Social networks are great ways for friends and families who may not live close by to communicate with one another and share pictures, videos, and stories. At the same time, social networks are also viewed by some people as a detriment to users and society in general. A former Facebook exec named Chamath Palihapitiya has spoken out against the social network that he has been a part of cultivating, by saying that it is "ripping society apart."
The former exec went so far as to say that he feels "tremendous guilt" for the influence that Facebook has had on people and its ability to manipulate users. Palihapitiya has also suggested that users take a break from using social media and has banned his own children for using the platform. Specifically, the former executive says that the communication system with hearts, likes, and thumbs-up contributes to the spread of misinformation.
Palihapitiya also specifically talked about how hoax messages in India shared on WhatsApp led to the lynching of seven innocent people. During a talk he gave at the Stanford Graduate School of Business, Palihapitiya said, "I think we have created tools that are ripping apart the social fabric of how society works. And it’s not an American problem — this is not about Russians ads. This is a global problem."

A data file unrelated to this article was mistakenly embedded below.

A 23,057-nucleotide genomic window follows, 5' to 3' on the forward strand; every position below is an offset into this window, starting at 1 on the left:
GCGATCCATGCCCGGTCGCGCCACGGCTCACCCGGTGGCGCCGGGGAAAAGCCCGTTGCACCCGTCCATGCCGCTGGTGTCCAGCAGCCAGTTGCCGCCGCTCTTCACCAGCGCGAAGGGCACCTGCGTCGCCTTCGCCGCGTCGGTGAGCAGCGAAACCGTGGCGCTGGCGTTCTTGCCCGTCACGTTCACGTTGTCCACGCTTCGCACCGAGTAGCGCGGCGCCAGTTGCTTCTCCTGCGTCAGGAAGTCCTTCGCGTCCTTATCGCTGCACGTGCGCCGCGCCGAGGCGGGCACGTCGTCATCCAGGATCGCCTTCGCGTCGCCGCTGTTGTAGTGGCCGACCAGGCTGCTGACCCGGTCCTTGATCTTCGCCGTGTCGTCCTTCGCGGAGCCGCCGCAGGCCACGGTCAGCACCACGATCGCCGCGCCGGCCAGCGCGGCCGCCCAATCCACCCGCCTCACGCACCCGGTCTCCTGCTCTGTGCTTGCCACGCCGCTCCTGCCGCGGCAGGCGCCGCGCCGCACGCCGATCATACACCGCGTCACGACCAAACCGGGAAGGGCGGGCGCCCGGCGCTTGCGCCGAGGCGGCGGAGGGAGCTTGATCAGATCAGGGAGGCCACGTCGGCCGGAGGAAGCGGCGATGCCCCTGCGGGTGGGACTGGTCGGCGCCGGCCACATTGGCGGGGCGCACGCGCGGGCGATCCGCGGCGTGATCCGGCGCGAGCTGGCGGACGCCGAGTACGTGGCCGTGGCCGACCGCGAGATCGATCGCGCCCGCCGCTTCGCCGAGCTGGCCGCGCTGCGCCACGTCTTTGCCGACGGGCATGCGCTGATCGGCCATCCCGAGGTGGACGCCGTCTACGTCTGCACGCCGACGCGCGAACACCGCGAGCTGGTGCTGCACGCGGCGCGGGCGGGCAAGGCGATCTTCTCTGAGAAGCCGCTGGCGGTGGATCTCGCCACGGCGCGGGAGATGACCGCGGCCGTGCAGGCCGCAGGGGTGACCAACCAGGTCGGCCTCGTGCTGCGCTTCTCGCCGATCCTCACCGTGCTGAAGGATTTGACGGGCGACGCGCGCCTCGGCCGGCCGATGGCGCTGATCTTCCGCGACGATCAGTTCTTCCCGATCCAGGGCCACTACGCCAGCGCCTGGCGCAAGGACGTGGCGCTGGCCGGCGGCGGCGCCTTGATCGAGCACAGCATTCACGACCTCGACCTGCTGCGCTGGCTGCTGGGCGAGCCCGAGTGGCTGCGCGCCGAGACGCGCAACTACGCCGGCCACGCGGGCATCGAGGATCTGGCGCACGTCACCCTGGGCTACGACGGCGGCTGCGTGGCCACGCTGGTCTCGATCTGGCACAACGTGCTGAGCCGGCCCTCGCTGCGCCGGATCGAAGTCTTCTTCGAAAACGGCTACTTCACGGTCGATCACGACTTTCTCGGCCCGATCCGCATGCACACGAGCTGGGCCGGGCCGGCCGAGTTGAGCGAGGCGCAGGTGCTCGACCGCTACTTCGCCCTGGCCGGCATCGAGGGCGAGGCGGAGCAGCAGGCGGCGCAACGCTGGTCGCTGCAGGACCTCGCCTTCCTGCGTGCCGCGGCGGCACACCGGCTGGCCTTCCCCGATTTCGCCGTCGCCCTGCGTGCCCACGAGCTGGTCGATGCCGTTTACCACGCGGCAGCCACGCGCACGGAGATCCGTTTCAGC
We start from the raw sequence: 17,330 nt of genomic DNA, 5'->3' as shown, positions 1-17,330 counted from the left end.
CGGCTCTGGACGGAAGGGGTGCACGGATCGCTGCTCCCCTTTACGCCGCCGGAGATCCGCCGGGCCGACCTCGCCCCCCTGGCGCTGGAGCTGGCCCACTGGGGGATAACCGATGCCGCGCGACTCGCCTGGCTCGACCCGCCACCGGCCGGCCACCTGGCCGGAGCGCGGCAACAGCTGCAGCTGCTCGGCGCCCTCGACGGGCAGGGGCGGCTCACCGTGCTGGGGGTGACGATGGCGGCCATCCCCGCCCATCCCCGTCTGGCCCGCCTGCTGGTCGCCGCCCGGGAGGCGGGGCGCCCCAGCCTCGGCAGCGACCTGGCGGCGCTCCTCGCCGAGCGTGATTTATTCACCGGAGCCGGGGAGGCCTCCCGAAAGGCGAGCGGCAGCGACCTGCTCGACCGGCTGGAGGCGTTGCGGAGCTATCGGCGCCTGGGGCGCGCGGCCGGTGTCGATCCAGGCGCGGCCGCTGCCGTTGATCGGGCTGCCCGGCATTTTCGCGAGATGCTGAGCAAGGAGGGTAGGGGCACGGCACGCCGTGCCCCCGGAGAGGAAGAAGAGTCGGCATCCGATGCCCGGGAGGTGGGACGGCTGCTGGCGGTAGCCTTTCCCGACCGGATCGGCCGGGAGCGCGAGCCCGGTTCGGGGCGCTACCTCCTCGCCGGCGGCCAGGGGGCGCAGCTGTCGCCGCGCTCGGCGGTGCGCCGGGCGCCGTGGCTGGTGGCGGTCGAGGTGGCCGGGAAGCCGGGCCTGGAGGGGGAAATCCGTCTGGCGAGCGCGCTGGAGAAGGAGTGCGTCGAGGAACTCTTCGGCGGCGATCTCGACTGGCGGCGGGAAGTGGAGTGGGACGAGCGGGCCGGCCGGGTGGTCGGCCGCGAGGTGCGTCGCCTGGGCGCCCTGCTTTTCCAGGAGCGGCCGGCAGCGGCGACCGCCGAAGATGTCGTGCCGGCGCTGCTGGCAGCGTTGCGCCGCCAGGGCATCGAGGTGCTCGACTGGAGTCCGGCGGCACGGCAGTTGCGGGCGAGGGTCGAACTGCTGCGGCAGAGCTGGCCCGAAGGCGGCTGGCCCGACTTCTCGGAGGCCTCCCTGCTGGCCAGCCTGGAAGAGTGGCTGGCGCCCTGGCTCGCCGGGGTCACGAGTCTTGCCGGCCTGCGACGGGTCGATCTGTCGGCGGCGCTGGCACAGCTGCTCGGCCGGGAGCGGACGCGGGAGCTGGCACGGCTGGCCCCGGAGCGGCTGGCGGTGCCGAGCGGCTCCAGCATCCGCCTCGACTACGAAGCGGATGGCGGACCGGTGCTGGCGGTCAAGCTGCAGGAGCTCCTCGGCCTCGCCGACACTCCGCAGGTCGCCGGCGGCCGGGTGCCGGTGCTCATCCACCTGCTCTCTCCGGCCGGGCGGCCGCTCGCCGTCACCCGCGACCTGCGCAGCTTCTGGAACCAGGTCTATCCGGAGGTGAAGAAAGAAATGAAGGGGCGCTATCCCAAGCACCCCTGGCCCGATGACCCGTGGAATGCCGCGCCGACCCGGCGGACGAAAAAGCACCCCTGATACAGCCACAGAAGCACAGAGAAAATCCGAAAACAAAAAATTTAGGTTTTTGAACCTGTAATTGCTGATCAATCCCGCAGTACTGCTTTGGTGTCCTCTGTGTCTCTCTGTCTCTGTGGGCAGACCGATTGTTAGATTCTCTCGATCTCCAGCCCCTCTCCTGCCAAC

Palihapitiya isn't the only former Facebook exec that has spoken out against the social network. In November, former Facebook president Sean Parker said, "We need to sort of give you a little dopamine hit every once in a while, because someone liked or commented on a photo or a post or whatever. And that's going to get you to contribute more content, and that's going to get you ... more likes and comments."
Parker wet on to say that Facebook is a "social-validation feedback loop" and said that "Facebook is exactly the kind of thing that a hacker like myself would come up with, because you're exploiting a vulnerability in human psychology."